DVD Review: The Miracle of Bern
The Miracle of Bern
Directed by Sà¶nke Wortmann
Soda Pictures, 2003, £7
Sà¶nke Wortmann’s The Miracle of Bern is a decade old now but its telling of the story of West Germany’s 1954 World Cup victory has begun to enjoy greater relevance given the current Nationalmannschaft’s increased popularity both at home and abroad.
Phenomenally popular on its release, the movie recreated a crucial moment in modern German history — a nation cowed by the horrors of the Nazi regime had, until then, scarcely cared to thrust its head above the parapet of the world stage while huge swathes of its cities continued to lie in ruins, austerity bit, and soldiers remained mired in Russian labour camps.
It is the story of one such fictional inmate that forms the central narrative of the film — a brave attempt to portray sweeping, historical events in the context of the personal. Richard Lubanski, played by Peter Lohmeyer, returns to the coal pits of the Ruhrgebiet with a strong sense of duty after eleven years in Siberia. That aching responsibility leads him to behave heavy-handedly to his waiting family, including a wife who has held the fort in the meantime, an elder son dabbling in communism, a precociously intelligent daughter and the runt of the litter, a football mad kid whose pet rabbits fails to last the pace.
Waking up to the meanness within himself and realising that this is a new, more humane Germany, Lubanski finally sees the light and indulges in a mad dash over the Alps in time for the World Cup final in Bern; young Matthias (played by Louis Klamroth) emerging from the tunnel of the Wankdorf Stadium with the match poised at 2-2 and Helmut Rahn, the player whom he just happens to know personally and who functioned as a surrogate father figure during his Dad’s absence, about to write himself into history.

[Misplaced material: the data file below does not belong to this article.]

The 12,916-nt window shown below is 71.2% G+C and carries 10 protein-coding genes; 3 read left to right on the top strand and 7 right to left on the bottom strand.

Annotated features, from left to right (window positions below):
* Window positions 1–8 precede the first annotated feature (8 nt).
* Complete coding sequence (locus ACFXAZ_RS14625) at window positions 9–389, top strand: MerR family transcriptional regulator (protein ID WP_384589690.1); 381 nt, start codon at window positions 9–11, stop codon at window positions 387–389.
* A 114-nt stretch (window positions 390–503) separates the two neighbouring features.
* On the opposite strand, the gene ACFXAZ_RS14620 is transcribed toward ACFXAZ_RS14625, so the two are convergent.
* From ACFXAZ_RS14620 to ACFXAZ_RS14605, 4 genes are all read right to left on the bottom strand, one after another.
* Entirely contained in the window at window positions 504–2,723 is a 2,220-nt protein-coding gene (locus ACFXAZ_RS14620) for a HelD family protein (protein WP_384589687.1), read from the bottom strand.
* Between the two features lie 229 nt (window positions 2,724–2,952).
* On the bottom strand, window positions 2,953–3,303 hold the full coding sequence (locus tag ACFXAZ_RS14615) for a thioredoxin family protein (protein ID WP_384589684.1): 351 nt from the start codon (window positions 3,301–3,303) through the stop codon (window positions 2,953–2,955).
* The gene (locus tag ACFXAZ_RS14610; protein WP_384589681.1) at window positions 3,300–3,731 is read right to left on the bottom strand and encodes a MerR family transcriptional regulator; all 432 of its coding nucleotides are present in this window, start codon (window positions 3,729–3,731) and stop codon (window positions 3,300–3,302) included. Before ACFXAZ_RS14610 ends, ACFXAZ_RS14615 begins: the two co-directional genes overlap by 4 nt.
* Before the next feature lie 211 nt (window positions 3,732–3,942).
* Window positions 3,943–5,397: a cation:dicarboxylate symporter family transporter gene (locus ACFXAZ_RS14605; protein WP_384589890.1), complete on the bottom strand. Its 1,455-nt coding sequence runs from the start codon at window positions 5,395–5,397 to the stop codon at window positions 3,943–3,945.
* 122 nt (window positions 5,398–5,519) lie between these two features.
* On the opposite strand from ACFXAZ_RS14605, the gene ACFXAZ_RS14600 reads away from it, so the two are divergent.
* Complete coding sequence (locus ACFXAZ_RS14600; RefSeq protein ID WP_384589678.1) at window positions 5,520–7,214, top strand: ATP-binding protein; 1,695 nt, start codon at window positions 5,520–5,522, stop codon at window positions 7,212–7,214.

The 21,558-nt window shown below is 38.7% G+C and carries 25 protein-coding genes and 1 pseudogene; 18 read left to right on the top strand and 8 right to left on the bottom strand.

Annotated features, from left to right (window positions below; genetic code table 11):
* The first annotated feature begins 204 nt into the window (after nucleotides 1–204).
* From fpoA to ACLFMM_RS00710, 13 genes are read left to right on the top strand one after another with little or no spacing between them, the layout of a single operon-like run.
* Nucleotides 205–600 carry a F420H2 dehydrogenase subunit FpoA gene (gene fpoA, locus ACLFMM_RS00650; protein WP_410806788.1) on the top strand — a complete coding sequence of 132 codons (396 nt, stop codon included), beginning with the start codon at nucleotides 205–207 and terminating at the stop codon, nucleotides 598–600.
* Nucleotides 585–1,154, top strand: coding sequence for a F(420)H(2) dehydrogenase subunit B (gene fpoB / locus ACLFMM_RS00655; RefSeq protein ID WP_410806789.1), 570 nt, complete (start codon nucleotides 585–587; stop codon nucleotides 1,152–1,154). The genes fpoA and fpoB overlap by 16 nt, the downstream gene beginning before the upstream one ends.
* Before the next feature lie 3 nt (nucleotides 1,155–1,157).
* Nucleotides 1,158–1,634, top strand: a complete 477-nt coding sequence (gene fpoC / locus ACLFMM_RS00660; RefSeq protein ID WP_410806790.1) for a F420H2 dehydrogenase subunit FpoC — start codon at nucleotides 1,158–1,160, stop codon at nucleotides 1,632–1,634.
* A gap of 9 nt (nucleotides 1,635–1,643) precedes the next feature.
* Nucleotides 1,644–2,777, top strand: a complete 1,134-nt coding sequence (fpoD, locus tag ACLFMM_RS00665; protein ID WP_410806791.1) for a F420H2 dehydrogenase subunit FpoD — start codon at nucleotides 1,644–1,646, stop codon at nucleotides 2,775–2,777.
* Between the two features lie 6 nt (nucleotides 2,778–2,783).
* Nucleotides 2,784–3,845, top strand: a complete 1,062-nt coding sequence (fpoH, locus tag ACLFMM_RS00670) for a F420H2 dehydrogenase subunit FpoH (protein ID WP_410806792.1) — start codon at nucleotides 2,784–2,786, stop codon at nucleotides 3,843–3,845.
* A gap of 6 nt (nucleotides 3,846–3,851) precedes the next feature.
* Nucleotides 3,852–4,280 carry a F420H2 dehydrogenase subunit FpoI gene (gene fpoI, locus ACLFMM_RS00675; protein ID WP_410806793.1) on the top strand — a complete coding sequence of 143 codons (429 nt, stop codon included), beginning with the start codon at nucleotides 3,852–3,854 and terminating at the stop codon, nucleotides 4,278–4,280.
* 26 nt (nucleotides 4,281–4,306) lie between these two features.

So it’s hokum on a level hardly less outrageous than an episode of Batman and that’s the main drawback of the movie. Father and son are listening to a famous radio broadcast of the match as they negotiate a mountain pass, the arena remains curiously unlocked (there were no job’s worth stewards back then) and an accordion is wielded lustily on the team bus.
The occupants of said vehicle occupy the parallel story line — holed up in a sumptuous lakeside hotel in Spietz, the West German squad’s fortunes throughout the tournament are charted — from the horrific 8-3 group stage loss to Hungary via two wins over Turkey and quarter and semi-final wins over Yugoslavia and Austria respectively. Only the final, once again seeing the XI face up to the Mighty Magyars, is actually recreated and the director by and large avoids the common pitfall of the soccer movie in that the action is very convincingly depicted. Indeed, period detail is lovingly portrayed throughout — the image of the pithead looming over the terraces of Essen is an especially evocative one — and those common Fifties tropes of swing music and brylcreem make their statutory appearances.
Overall though, the movie does make cloyingly sentimental viewing — the soundtrack would make a nice accompaniment to a sickly bottle of liebfraumilch and the banter between the players is old fashioned and stilted — the family audience is being squarely targeted.
Hence, I feel the movie is a missed opportunity — the early fifties in Europe was a powder keg environment and one wonders if victory for a much more populous European power over one of the greatest teams of all time — that the Hungary of Puskà¡s and Hidegkuti never won the trophy after their famous victories over Brazil and Uruguay, not to mention the earlier thrashing of the Germans, remains a crying shame.
Hindsight makes it difficult to regard the Germans as underdogs even if they clearly were — nor do subsequent allegations of methamphetamine use, albeit unsubstantiated and likely unwitting, help one to suspend one’s cynicism.
A better movie might examine the period from the Hungarian point of view, leading up to the failed revolution of 1956, the defection of key players to Spain and the malign influence of a bombastic and expansionist USSR — a wider exploration of the themes so marvellously depicted in Tibor Fischer’s novel of Hungarian basketball players Under the Frog. Such a picture would be grittier, altogether more nuanced and less saccharin.